The data structure 102 also includes a second data field for 108 that stores data for activating or deactivating a search of particular entries in response to instruction from the user for selecting the particular entries according to a particular category in the one or more entries in the list in the first data field. In one example, the second data field 108 includes data associated with applications, software, routines, or computer-executable instructions that search or identify a particular category in response to an instruction from the user. For example, upon selection or activation of the data in the second data field 108, the data (e.g., applications or computer-executable instructions) is executed by a server or a computer that identifies the category or status data in the first data filed 106. As an illustration, the second data field 108 may be illustrated as a control or switch (see also button 220 in
Still referring to
Referring now to
The set of e-mail operations 208 includes one or more actions that a user can act on an e-mail message. For example, the set includes controls or actions, such as NEW E-MAIL, DELETE, REPLY, REPLY ALL, JUNK, PRINT, FORWARD, CHECK MAIL, SPOTLIGHT, MOVE TO FOLDER, ADD TO CONTACTS, ADD TO SAFE LIST, or the like. Other actions or operations may be included without departing from the scope of the invention. The UI 200 further includes a content area 212, such as the one or more data fields 104 where one or more e-mail messages are listed. The content area 212 includes a header that shows information in different columns, such as FROM, SUBJECT, CATEGORY, and DATE. Other column headings may be included without departing from the scope of the invention.
Referring now to
In one embodiment, this changed status may be selected persisted for the e-mail message or message entry. For example, once the user performs the selection of “ADD TO SAFE LIST,” embodiments of the invention may persist, save or update the state of the category for the messages from particular senders associated with the selected messages. Hence, embodiments of the invention may update the status data in real time. In another embodiment, a user may provide instructions to alert the options to persist the status data or embodiments of the invention may only persist the data after a pre-determined period of time has lapsed.
Further illustrated in
In an alternative embodiment, a floating toolbar 228 is available to the user for further process or perform operations on the highlighted entries or messages. Or some other type of attached toolbar. The toolbar can be attached to each message or float over each message. Or the toolbar could be attached to the main toolbar at the top of the page. The toolbar could allow the user to take actions on the mails one by one (like with the floating example) or in bulk. For example,
As such, embodiments of the invention provide rich user experience to the users by enabling the users to highlight messages without forcefully filter and group the filtered messages in different folders such that the users need to spend additional time to look for messages in other folders. It is understood that a SPAM folder or other junk mail folder is convenient by removing the unwanted messages that are destined for the user's inbox. However, such convenience also removes user's control over how they would like to view in one's inbox. In addition, the user frequently has to search in the SPAM folder or junk mail folder for legitimate e-mail messages.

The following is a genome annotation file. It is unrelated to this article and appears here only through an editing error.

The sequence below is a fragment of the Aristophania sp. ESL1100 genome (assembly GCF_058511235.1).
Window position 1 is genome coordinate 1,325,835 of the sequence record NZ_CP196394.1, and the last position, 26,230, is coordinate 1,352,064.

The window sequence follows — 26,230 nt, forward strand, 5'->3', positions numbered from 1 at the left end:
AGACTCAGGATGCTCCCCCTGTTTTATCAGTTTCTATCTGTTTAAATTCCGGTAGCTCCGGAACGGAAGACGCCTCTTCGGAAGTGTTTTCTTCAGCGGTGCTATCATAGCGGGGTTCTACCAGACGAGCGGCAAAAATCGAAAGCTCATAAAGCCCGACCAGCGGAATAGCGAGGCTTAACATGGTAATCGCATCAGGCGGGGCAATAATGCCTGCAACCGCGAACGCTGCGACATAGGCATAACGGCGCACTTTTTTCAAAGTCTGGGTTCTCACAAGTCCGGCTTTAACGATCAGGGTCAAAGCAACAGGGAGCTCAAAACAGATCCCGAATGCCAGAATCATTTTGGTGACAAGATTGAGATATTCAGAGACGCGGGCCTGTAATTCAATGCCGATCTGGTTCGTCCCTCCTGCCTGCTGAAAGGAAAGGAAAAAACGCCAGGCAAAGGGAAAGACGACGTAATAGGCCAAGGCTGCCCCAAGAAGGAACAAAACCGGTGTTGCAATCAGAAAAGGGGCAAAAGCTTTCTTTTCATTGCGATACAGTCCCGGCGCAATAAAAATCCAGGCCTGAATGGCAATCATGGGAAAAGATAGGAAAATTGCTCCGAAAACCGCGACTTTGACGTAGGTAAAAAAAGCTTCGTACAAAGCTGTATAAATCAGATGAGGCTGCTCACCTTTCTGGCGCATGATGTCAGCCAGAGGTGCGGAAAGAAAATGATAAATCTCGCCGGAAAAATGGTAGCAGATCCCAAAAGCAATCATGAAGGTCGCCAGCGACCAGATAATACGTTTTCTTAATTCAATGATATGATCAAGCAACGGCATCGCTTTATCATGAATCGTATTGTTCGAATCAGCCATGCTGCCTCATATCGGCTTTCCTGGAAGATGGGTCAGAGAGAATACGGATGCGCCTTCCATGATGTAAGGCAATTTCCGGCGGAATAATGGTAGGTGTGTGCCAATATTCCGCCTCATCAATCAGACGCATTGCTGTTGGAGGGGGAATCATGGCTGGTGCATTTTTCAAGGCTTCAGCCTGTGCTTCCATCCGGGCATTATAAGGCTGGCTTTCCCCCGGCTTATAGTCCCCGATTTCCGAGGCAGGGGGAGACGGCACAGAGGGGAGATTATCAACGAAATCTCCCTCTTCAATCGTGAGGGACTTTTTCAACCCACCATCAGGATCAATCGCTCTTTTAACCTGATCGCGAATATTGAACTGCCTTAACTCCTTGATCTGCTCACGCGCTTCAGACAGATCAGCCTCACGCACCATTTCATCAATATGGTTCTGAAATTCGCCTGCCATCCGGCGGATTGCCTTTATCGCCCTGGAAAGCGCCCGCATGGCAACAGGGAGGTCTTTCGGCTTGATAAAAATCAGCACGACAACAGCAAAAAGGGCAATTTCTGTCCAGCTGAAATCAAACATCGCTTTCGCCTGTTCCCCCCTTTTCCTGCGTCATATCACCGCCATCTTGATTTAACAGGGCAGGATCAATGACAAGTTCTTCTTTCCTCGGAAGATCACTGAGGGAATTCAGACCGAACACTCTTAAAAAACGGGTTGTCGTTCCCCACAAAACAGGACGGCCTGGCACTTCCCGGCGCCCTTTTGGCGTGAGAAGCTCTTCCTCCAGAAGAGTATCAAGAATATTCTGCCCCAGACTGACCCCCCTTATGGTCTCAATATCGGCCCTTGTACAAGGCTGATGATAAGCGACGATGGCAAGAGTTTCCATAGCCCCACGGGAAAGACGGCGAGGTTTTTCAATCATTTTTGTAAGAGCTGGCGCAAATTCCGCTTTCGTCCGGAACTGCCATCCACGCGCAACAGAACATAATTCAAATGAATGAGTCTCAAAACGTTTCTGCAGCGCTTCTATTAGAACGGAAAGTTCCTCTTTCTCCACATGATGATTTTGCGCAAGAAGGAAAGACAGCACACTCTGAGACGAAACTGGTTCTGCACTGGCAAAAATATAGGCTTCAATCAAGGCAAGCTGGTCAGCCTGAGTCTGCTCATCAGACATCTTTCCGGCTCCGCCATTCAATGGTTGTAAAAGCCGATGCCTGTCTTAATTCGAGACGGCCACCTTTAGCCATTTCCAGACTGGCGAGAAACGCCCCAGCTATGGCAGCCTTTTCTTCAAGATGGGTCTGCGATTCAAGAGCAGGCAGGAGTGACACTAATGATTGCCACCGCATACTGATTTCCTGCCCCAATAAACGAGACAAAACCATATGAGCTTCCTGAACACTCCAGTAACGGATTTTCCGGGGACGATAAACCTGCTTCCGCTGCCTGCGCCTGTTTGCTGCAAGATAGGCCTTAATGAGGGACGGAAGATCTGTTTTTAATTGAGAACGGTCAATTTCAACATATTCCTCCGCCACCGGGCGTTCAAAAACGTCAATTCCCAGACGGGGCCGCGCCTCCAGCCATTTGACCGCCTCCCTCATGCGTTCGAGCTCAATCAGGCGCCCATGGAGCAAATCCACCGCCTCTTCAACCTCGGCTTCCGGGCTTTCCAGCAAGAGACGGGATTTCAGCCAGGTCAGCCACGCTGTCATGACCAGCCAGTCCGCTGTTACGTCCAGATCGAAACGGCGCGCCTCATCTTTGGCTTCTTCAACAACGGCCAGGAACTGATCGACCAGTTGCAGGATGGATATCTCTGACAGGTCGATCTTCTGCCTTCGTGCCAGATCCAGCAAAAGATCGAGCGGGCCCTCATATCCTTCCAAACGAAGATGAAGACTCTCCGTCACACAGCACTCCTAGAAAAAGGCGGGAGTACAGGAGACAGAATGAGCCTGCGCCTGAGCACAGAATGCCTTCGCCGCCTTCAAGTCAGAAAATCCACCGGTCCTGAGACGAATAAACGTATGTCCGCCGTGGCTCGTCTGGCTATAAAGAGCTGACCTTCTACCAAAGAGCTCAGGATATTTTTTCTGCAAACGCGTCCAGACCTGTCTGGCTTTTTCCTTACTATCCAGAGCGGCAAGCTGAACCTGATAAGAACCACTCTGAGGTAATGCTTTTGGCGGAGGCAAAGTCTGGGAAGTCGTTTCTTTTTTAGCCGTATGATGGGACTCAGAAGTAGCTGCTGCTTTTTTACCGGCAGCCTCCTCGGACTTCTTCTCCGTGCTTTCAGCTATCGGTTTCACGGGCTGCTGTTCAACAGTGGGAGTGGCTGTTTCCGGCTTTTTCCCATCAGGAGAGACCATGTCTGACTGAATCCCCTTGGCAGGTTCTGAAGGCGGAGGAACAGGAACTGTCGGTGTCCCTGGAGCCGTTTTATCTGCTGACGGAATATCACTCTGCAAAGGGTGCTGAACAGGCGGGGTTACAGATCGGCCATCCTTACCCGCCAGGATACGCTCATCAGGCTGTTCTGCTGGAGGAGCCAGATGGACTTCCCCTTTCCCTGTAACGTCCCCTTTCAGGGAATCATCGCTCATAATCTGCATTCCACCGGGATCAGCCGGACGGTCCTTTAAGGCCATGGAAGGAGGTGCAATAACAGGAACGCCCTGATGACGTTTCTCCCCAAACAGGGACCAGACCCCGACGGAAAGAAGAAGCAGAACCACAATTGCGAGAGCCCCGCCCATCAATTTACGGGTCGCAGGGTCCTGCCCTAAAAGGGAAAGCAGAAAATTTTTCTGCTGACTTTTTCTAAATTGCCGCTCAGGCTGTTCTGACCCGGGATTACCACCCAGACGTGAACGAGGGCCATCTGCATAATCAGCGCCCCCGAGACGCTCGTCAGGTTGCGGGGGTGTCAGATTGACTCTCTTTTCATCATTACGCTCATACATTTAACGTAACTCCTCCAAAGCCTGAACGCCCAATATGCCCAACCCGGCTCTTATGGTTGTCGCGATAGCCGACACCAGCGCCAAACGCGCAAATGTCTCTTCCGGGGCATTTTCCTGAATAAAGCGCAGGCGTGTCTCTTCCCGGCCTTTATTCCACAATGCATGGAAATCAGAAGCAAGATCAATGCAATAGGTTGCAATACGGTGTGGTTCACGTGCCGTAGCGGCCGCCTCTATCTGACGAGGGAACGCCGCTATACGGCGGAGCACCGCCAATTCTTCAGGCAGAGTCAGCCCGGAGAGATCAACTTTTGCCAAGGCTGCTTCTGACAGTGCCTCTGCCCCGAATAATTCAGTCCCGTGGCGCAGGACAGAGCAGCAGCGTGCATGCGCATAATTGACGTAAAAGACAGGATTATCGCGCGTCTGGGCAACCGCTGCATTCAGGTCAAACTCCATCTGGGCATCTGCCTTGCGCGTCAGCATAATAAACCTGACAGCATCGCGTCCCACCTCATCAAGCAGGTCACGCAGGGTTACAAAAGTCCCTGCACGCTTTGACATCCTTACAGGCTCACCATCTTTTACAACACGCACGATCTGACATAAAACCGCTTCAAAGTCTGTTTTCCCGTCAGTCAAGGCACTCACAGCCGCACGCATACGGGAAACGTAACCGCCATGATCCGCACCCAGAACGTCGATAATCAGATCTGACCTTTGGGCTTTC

In a further alternative embodiment, embodiments of the invention enable to the user to define rules for a category. For example, the defined rules may identify all e-mail messages from email@example.com to be in a DAD category. In another alternative embodiment, aspects of the invention may enable the user to automatically execute the SPOTLIGHT button or option such that particular messages with a given category is automatically selected when the user visits his or her inbox.
Referring now to
The order of execution or performance of the operations in embodiments of the invention illustrated and described herein is not essential, unless otherwise specified. That is, the operations may be performed in any order, unless otherwise specified, and embodiments of the invention may include additional or fewer operations than those disclosed herein. For example, it is contemplated that executing or performing a particular operation before, contemporaneously with, or after another operation is within the scope of aspects of the invention.
Embodiments of the invention may be implemented with computer-executable instructions. The computer-executable instructions may be organized into one or more computer-executable components or modules. Aspects of the invention may be implemented with any number and organization of such components or modules. For example, aspects of the invention are not limited to the specific computer-executable instructions or the specific components or modules illustrated in the figures and described herein. Other embodiments of the invention may include different computer-executable instructions or components having more or less functionality than illustrated and described herein.
When introducing elements of aspects of the invention or the embodiments thereof, the articles “a,” “an,” “the,” and “said” are intended to mean that there are one or more of the elements. The terms “comprising,” “including,” and “having” are intended to be inclusive and mean that there may be additional elements other than the listed elements.
Having described aspects of the invention in detail, it will be apparent that modifications and variations are possible without departing from the scope of aspects of the invention as defined in the appended claims. As various changes could be made in the above constructions, products, and methods without departing from the scope of aspects of the invention, it is intended that all matter contained in the above description and shown in the accompanying drawings shall be interpreted as illustrative and not in a limiting sense.